Robarts library. FILE PHOTO: TOM CARDOSO/THE VARSITY

University of Toronto Libraries released a working draft of their 2013–2018 strategic plan “Charting the Future” on August 1. U of T’s library system is the largest in Canada, and the third-largest in North America. Over the next five years U of T intends to expand the existing collection — both physically and digitally — as well as attempting to locate new revenue streams. The draft was created following months of consultations with faculty, students, and staff. While the plan is now going through a second round of consultation to determine more specific implementation goals, some of what U of T students can expect from the library system is already clear.

The Personal Librarian Program (PLP), will be expanded over the coming years, following a pilot project that ran last year. The PLP was adapted from a similar program at Yale University.

At Yale, every first- and second -year student is matched with an individual librarian. The hope is that by providing new students with a name and a direct way to contact someone, they will be more likely to benefit from the research and other assistance a librarian can offer.

The director of undergraduate programs at the Yale University Library Emily Horning, said the response to the program, running since 2007, has been overwhelmingly positive. According to Horning, of the 2,700 students who have access to the program annually, only 10-20 per cent typically contact their assigned librarian. In Yale’s case, 40 librarians a year take on an extra 4–6 hours weekly to accommodate the program, no staff were hired to handle the additional work load, explained Horning, noting that the programs benefits extend beyond connecting students with librarians: “the program is an effective tool for alumni/donor relations, in fact the Class of ‘77 has just given us a generous gift to help support the program.”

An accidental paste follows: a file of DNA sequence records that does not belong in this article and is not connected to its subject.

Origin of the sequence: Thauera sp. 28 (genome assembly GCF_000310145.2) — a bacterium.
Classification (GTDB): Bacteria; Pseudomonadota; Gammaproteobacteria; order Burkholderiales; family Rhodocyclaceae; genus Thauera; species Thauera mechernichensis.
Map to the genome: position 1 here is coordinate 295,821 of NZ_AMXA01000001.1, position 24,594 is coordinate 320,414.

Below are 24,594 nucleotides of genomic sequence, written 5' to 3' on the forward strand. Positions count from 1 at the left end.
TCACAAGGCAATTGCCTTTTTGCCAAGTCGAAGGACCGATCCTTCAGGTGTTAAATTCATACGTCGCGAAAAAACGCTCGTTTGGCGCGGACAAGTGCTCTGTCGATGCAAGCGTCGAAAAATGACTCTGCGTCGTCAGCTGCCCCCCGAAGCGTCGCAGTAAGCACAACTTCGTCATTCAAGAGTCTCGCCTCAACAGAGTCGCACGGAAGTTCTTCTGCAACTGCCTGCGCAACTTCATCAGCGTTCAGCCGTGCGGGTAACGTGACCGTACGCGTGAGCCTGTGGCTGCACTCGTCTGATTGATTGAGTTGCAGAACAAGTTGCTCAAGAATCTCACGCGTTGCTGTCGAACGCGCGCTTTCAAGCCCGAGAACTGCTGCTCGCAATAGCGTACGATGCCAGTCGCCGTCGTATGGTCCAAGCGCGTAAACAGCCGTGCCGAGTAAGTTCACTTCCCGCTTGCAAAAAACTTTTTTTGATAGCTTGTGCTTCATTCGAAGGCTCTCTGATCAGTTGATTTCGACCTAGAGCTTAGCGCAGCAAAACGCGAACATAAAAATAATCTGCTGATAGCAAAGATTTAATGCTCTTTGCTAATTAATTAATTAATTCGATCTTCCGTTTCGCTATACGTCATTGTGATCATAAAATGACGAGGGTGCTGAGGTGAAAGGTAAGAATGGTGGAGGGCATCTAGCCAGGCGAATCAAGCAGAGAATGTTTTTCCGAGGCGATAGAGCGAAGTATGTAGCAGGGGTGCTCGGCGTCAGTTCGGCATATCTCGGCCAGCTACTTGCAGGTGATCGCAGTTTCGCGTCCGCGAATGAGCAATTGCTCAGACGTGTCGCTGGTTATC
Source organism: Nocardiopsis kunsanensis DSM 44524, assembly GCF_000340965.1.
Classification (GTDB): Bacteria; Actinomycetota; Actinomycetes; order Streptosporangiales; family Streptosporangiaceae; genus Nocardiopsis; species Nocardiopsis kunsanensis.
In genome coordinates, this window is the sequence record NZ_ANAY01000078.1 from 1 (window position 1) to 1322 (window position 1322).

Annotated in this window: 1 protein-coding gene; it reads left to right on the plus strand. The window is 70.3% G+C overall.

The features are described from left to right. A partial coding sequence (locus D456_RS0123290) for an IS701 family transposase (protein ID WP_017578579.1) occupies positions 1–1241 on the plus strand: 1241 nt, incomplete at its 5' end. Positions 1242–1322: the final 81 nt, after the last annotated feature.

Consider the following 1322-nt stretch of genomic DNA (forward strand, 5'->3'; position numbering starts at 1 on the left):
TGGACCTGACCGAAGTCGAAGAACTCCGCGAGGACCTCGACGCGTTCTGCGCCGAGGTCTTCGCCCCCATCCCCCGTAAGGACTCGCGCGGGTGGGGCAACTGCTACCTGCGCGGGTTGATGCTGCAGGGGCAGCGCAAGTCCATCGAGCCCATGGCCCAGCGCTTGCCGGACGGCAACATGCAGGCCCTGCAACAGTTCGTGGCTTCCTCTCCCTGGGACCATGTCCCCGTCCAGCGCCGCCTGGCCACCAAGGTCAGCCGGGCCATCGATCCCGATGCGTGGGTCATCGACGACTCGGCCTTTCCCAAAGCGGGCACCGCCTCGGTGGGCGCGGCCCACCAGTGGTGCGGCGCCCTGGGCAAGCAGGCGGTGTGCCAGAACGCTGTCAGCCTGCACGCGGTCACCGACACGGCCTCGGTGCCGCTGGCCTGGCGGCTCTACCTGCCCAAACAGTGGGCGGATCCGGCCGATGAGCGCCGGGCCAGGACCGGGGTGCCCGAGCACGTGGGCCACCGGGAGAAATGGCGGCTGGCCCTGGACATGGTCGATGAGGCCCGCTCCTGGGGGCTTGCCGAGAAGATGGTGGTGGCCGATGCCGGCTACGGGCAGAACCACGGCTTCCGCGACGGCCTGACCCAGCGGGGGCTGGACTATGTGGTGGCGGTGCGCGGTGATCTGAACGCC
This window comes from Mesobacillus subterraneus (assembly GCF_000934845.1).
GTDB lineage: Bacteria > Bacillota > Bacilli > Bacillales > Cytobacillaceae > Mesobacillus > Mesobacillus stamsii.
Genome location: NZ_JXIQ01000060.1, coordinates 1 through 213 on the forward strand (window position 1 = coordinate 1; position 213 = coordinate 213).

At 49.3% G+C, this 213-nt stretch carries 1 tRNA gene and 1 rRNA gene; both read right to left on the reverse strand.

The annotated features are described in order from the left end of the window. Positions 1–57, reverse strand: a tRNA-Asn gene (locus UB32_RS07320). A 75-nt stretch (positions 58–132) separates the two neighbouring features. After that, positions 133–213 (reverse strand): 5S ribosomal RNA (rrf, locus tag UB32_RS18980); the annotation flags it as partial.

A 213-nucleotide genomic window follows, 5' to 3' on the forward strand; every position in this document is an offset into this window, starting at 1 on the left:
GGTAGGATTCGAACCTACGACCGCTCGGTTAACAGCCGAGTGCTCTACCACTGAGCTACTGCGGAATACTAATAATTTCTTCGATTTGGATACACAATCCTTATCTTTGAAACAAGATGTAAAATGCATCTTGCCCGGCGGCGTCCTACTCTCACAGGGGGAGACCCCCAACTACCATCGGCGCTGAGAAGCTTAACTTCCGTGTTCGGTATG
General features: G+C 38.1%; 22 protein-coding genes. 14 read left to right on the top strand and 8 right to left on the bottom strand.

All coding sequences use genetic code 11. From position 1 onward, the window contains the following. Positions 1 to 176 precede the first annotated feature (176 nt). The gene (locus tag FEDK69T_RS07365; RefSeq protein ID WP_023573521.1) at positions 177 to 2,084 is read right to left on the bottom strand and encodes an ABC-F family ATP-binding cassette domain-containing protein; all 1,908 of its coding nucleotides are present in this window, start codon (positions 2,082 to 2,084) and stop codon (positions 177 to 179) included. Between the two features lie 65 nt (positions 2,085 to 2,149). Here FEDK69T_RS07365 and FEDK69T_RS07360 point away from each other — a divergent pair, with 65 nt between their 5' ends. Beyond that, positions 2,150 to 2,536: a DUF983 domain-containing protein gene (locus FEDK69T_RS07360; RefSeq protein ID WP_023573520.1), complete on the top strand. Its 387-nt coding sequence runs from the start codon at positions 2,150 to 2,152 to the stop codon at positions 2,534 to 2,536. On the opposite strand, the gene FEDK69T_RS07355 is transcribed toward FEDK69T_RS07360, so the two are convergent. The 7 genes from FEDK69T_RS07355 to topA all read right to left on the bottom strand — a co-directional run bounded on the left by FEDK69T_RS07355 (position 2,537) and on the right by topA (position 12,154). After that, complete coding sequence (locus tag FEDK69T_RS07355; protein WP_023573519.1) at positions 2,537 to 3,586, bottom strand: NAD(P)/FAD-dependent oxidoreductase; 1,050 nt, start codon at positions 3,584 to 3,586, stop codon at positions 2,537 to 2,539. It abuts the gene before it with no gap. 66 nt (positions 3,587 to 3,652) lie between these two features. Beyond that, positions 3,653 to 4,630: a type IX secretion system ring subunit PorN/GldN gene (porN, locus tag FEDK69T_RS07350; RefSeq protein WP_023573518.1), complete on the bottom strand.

Chief Librarian Larry Alford described the U of T pilot as “quite successful” and said that it will be a priority for U of T in the coming years.

Another notable development is the $42 million Robarts expansion plan, drawn up over the past three years. U of T Libraries will continue to fundraise the remaining $22 million still needed for the 1200 student-seat project, which will be built on the Huron Street side of the mammoth building. New collaborative spaces for group study will be made available, as well as quiet areas where students can study independently.

Alford calls U of T’s libraries a “national treasure,” highlighting the imperative for the Libraries to figure out how to capture and curate digital data that can quickly move and seemingly disappear online, such as political and social media content from the Arab Spring.

“Many libraries have the pamphlets from the French Revolution which are paper, you can trace the ideas and the changes of ideas,” said Alford, “how that is going to happen with social and electronic communication is a big question.”

Collaborating with other universities to expand U of T’s store of content that would otherwise be difficult to acquire is also part of the proposed five year plan. U of T has many partnerships around the world, a recent example being with Columbia University wherein its Tibetan and Buddhism collections are shared conjointly with U of T scholars.  These texts would otherwise be difficult to acquire as they are published in universities in Asia and exist in limited quantities.

Preserving data from graduate students work is also a task that will be pursued more thoroughly. Much work that gets produced by graduate and PhD students doesn’t get properly stored at this time, unless it’s formally published.

“We have a lot of the original data from the insulin studies by Banting and Best, because we have their lab notes and lab notebooks,” said Alford, “For discoveries like that that are happening today, where is that data going to be preserved 30 or 40 years from now?”

The detailed strategy for the University of Toronto Libraries will be released after several months of discussion on how to translate the broad themes in this draft into specific, achievable goals.

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